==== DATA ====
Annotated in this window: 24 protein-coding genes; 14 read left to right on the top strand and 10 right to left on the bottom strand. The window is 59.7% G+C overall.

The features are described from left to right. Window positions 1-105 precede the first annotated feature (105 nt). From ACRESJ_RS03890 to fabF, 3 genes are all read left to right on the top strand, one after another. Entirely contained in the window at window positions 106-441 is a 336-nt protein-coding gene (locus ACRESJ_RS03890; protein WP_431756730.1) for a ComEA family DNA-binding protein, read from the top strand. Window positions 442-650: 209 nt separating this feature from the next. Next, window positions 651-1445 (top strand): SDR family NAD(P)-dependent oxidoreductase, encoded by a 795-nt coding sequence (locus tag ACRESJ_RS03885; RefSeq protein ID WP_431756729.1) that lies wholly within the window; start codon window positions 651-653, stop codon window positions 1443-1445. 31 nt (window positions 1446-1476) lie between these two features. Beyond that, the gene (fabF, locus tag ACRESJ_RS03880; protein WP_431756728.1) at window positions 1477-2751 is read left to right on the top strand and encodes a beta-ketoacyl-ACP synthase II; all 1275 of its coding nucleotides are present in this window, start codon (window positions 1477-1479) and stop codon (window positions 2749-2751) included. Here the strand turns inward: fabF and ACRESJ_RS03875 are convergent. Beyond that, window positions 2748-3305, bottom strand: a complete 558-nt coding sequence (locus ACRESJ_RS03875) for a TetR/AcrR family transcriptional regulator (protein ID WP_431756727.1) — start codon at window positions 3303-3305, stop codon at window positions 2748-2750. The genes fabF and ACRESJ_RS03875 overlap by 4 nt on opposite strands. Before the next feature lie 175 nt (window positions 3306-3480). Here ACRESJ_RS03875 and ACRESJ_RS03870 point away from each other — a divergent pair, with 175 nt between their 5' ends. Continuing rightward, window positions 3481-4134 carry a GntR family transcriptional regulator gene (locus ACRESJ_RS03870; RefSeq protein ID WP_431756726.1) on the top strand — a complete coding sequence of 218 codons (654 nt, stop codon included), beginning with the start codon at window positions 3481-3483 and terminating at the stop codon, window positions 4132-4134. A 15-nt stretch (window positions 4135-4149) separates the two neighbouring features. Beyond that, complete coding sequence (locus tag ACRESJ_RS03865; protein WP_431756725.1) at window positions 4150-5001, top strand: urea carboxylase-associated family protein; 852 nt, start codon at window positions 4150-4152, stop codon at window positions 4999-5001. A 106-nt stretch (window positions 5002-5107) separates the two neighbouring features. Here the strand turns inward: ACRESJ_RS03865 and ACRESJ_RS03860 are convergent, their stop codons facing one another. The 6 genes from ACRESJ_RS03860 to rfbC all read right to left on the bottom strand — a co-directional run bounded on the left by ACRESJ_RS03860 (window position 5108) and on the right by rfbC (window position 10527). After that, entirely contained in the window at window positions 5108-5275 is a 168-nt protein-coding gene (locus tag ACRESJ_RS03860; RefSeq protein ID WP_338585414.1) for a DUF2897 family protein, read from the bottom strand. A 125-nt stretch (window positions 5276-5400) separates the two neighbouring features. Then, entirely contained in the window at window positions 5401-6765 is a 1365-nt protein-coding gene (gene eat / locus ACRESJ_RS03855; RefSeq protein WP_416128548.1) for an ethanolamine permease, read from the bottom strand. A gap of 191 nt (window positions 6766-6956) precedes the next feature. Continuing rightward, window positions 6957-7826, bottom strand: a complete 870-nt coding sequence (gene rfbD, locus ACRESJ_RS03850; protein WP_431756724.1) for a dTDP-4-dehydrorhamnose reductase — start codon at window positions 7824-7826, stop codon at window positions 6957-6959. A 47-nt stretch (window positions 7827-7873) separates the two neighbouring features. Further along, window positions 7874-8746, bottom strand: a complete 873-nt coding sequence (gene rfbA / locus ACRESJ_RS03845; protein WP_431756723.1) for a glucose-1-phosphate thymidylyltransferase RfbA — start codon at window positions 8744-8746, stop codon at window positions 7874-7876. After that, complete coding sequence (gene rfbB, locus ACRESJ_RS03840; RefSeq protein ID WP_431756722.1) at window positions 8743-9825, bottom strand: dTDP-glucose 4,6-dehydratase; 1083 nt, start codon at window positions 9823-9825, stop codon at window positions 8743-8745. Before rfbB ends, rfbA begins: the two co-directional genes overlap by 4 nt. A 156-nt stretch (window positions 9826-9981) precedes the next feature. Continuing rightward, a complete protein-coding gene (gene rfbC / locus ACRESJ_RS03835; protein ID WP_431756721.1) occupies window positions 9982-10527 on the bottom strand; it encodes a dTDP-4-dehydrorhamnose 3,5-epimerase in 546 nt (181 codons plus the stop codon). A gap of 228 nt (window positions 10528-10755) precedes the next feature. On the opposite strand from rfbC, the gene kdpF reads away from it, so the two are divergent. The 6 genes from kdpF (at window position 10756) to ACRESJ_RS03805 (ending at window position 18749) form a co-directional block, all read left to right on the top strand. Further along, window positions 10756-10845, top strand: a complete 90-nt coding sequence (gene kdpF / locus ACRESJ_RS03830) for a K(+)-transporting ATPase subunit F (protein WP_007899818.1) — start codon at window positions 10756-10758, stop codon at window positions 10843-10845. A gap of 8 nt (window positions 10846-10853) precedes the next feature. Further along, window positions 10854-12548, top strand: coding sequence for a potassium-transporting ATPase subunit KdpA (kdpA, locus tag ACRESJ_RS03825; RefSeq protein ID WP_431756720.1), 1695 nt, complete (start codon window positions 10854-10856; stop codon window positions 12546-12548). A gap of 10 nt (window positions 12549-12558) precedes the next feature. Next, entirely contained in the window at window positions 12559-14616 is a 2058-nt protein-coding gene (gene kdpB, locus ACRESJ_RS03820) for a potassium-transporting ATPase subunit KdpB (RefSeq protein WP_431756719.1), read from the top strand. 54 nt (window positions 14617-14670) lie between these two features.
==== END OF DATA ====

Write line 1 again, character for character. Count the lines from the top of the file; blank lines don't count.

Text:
Annotated in this window: 24 protein-coding genes; 14 read left to right on the top strand and 10 right to left on the bottom strand. The window is 59.7% G+C overall.